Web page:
With optional chaining, if I have a Swift variable
var s: String?
s might contain nil, or a String wrapped in an Optional. So, I tried this
to get its length:
let count = s?.characters?.count ?? 0
However, the compiler wants this:
let count = s?.characters.count ?? 0
let count = (s?.characters)?.count ?? 0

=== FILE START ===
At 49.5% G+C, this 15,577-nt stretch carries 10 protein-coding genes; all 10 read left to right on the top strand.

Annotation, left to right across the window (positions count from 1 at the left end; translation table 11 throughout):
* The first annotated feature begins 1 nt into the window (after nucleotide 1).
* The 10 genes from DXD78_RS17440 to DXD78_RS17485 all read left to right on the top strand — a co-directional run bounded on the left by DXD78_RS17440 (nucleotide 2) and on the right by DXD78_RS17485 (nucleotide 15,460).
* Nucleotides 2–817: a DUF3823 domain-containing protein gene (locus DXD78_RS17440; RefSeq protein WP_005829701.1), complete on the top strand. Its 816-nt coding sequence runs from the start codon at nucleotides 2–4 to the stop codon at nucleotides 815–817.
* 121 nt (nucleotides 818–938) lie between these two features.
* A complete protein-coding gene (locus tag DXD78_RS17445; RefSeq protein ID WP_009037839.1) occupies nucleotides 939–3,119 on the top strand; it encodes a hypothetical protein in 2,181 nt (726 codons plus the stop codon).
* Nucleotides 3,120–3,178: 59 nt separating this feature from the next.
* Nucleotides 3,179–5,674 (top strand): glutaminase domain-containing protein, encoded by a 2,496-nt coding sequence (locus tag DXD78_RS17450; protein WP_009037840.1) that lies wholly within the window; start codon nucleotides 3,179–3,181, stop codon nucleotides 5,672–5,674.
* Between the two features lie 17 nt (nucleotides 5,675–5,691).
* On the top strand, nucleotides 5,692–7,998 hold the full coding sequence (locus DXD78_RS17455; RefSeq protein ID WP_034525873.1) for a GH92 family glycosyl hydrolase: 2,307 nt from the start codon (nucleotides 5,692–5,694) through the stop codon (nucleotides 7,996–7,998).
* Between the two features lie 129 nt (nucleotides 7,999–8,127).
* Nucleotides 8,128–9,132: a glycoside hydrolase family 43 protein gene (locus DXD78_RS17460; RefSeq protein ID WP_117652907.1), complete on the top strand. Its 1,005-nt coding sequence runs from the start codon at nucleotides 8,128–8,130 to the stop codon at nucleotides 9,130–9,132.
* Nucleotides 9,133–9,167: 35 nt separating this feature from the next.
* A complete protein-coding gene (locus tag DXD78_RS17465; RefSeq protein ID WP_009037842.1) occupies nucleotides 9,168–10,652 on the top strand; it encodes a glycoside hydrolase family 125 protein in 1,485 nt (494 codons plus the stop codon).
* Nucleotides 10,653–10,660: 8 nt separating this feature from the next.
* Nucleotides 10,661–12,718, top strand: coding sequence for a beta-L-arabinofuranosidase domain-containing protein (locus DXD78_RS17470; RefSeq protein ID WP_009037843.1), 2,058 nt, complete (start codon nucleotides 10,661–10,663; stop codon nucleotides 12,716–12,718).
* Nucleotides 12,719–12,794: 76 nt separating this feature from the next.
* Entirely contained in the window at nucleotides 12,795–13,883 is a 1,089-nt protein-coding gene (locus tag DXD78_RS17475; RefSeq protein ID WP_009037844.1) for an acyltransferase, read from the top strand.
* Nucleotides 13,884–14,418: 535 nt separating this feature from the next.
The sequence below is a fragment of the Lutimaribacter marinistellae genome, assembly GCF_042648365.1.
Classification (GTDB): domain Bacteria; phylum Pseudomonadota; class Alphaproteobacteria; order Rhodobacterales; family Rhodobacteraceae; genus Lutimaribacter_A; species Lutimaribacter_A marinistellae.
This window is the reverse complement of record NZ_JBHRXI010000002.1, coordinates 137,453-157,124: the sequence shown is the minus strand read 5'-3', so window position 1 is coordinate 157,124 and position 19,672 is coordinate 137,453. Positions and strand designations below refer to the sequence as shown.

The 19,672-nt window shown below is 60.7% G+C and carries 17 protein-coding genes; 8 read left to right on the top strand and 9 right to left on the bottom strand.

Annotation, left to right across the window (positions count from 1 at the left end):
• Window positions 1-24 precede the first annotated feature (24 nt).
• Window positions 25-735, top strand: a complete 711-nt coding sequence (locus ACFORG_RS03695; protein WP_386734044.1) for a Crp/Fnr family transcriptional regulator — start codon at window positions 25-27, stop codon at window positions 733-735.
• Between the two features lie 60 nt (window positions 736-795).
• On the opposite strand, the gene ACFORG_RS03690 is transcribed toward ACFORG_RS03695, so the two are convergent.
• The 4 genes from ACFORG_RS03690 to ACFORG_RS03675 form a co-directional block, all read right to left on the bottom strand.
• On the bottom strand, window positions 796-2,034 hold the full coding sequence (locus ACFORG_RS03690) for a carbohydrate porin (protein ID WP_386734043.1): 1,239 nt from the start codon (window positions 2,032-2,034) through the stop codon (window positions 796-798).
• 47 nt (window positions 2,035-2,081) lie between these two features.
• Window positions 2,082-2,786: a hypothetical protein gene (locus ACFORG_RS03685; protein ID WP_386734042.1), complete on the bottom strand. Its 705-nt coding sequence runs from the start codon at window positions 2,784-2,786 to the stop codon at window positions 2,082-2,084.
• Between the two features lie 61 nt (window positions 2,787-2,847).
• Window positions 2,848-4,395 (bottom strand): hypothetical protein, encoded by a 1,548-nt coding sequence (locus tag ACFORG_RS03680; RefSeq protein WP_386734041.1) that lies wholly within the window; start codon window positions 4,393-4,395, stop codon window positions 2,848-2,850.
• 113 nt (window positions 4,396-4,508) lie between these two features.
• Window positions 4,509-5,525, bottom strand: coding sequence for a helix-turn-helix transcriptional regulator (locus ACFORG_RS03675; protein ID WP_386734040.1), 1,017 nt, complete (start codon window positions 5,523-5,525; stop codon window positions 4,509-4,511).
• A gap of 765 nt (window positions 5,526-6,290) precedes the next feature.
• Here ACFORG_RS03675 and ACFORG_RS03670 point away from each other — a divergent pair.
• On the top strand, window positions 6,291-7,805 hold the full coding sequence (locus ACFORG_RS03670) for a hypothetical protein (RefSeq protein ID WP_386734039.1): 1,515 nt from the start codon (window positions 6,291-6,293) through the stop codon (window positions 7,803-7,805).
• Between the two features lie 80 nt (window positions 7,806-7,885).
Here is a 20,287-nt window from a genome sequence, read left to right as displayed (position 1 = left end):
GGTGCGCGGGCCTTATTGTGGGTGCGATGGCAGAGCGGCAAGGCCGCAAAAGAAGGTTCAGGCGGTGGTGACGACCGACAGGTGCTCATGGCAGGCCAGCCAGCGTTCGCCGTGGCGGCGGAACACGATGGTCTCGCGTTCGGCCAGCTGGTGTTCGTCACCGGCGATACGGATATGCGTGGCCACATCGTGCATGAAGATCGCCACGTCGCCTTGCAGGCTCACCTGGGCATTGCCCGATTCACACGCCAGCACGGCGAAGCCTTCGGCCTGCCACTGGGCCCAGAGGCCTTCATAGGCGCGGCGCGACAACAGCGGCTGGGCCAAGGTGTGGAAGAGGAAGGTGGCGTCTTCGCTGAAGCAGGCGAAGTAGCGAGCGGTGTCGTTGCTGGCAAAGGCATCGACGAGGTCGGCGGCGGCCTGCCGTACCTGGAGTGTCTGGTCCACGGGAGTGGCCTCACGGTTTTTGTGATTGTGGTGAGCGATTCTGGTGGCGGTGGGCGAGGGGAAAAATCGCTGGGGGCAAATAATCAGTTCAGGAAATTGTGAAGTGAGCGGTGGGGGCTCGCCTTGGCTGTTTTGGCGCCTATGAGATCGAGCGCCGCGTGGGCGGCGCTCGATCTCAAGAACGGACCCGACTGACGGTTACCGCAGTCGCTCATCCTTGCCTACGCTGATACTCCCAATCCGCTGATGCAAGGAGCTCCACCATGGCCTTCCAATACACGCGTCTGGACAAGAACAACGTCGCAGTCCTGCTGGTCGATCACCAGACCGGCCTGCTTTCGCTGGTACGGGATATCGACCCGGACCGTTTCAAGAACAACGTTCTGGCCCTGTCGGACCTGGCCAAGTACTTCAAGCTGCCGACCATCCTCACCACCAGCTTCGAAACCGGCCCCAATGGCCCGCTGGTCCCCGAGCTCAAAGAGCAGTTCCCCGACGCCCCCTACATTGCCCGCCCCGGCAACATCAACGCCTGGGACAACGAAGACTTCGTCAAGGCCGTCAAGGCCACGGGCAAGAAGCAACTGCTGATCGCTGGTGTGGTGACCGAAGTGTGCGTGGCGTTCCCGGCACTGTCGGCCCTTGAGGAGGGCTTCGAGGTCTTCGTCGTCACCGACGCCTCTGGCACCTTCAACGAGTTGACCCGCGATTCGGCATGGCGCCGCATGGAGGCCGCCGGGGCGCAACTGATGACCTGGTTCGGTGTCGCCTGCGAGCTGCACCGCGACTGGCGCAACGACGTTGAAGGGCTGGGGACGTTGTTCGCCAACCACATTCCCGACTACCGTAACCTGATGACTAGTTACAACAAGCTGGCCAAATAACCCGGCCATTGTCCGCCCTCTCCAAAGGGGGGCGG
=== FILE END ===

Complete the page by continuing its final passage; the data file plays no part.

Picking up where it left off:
My understanding of optional chaining is that, once you start using '?.' in
a dotted expression, the rest of the properties evaluate as optional and
are typically accessed by '?.', not '.'.
So, I dug a little further and tried this in the playground:
var s: String? = "Foo"
The result indicates that s?.characters is indeed an Optional instance,
indicating that s?.characters.count should be illegal.
Why is s?.characters.count a legal expression?